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Burnside: Five takeaways from Stars' 3-2 loss to Bruins

Dallas can't hold off Boston, which nets the winner with 11.1 seconds left to cap a late rally

by Scott Burnside @OvertimeScottB /

The Dallas Stars gave up three goals in the third period -- the final one with 11.1 seconds left in regulation -- to drop a heartbreaking 3-2 decision to the Boston Bruins on Friday night at American Airlines Center.

Here are some thoughts on a game that the Stars could not afford to lose, and which makes a successful playoff bid a longshot indeed.

Video: Hitchcock reacts to home loss


1. Variations on a theme

Coming home from a road trip that saw the Stars go 0-4-2 and fail to capitalize on opportunities in each game in the third period to secure wins and/or points, this game was more of the same but magnified a hundredfold because of its importance.

And, not unlike the games on the ill-fated road trip, the Stars were very good for long stretches of Friday's game. They got an early goal from Esa Lindell after some hard work from the Stars' fourth line. And they got a terrific shorthanded effort from captain Jamie Benn late in the second period to stake themselves to a rare two-goal lead heading into the third.

But sloppy play, including giving up a shorthanded goal to the Bruins that tied the game at 2-2 just shy of the midpoint of the third period, set the stage for one of the most gut-wrenching losses of the season.

"I didn't think we were very good in our own end with the puck," a subdued Stars head coach Ken Hitchcock said. "We had all kinds of opportunities on the first and third goal to get it out, and it really started with icings. We iced it and ended up getting hemmed in. But we had the puck on our stick and fumbled it. And then, we over-committed to the board play on the winning goal."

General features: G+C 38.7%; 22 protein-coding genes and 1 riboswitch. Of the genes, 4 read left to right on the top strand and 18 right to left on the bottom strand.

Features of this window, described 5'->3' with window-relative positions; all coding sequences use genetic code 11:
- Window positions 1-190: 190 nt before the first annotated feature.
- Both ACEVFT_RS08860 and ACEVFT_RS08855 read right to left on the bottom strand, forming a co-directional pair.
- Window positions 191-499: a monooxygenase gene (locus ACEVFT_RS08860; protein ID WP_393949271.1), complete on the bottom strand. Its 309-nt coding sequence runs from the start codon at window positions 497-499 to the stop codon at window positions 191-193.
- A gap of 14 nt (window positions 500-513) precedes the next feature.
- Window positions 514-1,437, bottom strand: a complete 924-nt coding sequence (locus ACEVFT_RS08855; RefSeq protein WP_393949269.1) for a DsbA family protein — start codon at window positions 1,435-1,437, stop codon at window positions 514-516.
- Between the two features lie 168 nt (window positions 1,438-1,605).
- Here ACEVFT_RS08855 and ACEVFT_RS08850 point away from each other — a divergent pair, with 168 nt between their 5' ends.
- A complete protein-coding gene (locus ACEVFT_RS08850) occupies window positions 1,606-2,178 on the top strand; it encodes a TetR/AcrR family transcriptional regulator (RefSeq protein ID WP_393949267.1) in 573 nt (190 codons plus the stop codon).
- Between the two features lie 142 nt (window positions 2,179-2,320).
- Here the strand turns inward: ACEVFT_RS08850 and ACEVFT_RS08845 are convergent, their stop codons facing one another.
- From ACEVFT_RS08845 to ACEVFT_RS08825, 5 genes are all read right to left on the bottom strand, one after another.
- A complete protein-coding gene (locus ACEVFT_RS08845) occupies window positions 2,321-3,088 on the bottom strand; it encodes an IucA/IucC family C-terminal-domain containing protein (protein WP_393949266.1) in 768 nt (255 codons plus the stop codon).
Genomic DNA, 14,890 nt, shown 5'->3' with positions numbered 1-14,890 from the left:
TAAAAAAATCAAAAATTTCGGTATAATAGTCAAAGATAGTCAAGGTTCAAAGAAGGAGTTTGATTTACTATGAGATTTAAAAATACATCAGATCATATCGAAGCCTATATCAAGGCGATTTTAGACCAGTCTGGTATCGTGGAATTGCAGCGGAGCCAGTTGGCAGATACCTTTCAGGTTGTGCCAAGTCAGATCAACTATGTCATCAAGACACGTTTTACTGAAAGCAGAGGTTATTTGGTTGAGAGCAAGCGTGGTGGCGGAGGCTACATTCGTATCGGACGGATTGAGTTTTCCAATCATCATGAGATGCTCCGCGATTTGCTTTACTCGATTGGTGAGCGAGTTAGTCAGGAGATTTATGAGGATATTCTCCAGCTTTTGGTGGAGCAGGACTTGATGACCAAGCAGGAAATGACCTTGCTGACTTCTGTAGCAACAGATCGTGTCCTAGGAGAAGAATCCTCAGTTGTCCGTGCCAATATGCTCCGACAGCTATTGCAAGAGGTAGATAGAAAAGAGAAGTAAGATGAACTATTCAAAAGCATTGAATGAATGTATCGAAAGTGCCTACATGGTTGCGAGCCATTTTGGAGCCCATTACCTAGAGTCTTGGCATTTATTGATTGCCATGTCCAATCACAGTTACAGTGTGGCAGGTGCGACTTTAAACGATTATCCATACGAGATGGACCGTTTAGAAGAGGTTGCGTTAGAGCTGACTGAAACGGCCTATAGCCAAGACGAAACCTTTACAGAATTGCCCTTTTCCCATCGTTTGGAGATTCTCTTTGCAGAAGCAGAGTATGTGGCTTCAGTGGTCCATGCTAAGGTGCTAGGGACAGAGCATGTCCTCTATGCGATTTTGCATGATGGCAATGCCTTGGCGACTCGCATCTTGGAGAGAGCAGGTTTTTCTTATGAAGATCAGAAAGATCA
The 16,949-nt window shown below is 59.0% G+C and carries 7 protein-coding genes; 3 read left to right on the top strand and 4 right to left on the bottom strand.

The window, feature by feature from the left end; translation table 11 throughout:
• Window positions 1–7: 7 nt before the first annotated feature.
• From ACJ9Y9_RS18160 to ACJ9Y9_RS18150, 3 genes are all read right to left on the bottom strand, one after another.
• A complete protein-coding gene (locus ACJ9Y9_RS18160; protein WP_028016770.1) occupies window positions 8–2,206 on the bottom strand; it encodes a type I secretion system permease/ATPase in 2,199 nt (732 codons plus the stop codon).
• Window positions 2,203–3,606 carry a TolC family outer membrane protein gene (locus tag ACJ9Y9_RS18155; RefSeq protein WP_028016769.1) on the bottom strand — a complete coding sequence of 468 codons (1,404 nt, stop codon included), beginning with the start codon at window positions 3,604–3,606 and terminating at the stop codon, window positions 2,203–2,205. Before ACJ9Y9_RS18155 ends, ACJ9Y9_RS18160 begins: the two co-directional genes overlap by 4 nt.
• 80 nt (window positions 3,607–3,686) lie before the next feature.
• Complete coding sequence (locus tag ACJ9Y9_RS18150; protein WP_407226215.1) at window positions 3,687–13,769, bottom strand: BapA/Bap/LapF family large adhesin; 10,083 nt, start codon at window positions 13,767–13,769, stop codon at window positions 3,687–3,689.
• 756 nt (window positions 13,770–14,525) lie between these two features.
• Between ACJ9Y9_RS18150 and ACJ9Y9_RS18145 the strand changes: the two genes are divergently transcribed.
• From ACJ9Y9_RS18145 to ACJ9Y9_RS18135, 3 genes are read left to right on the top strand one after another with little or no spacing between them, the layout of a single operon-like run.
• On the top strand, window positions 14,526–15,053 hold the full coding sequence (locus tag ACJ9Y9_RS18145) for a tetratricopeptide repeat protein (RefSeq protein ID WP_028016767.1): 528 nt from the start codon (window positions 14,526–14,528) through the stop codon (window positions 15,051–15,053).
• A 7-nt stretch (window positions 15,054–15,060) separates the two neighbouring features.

Video: BOS@DAL: Benn finishes nifty move for SHG


2. The captain brings it

If you look beyond the numbers, which are impressive enough, there have been moments in recent weeks where you sense that the game of hockey has been a struggle for Benn.

Ill-advised penalties, shots going awry -- in general, just not being the dominant kind of player that Benn had shown himself to be in recent years. But starting with the team's 4-3 loss to Washington that capped off a desultory 0-4-2 road trip to drop them out of a playoff spot in the Western Conference, Benn has looked much more like the former scoring champ and overall beast that the team needs.

He scored a terrific, unassisted goal to tie the game at three in Washington, and then, late in the second period Friday and the Stars nursing a 1-0 lead, while killing the team's third minor of the period, Benn took advantage of a stumbling Matt Grzelcyk and then broke in on Boston netminder Tuukka Rask. He changed hands and ultimately slipped the puck between Rask's pads for a 2-0 Dallas lead with 38 seconds left.

It should have been enough. And it should have allowed a narrative wherein the prospect of the captain helping to lead his mates into an inspired late-season charge to the playoffs.

Instead, Benn was on the ice for all three Boston goals in the third period, including the killer in the waning seconds when the Stars broke down defensively, allowing Brad Marchand to find David Pastrnak sweeping across the front of the net to steal the victory.

"I don't know. It's a tough one, obviously," said Benn, who has points in six straight games. "Giving up three goals in the third and (a) two-goal lead, it's disappointing right now."

Video: BOS@DAL: Lehtonen slides across to stone Pastrnak


3. Lehtonen so close, yet so far

For much of the game, it looked like netminder Kari Lehtonen would be the difference in helping the Stars to a victory over a very good Boston team for the second time this season. But, like so much of this night, all of the storylines and ideas changed on a dime in the third.

Lehtonen was especially sharp in the second when Boston ripped 16 shots at the Dallas net. But Lehtonen turned all of them aside, including difficult stops on Pastrnak twice and David Krejci multiple times after stopping all 10 shots he faced in the first period.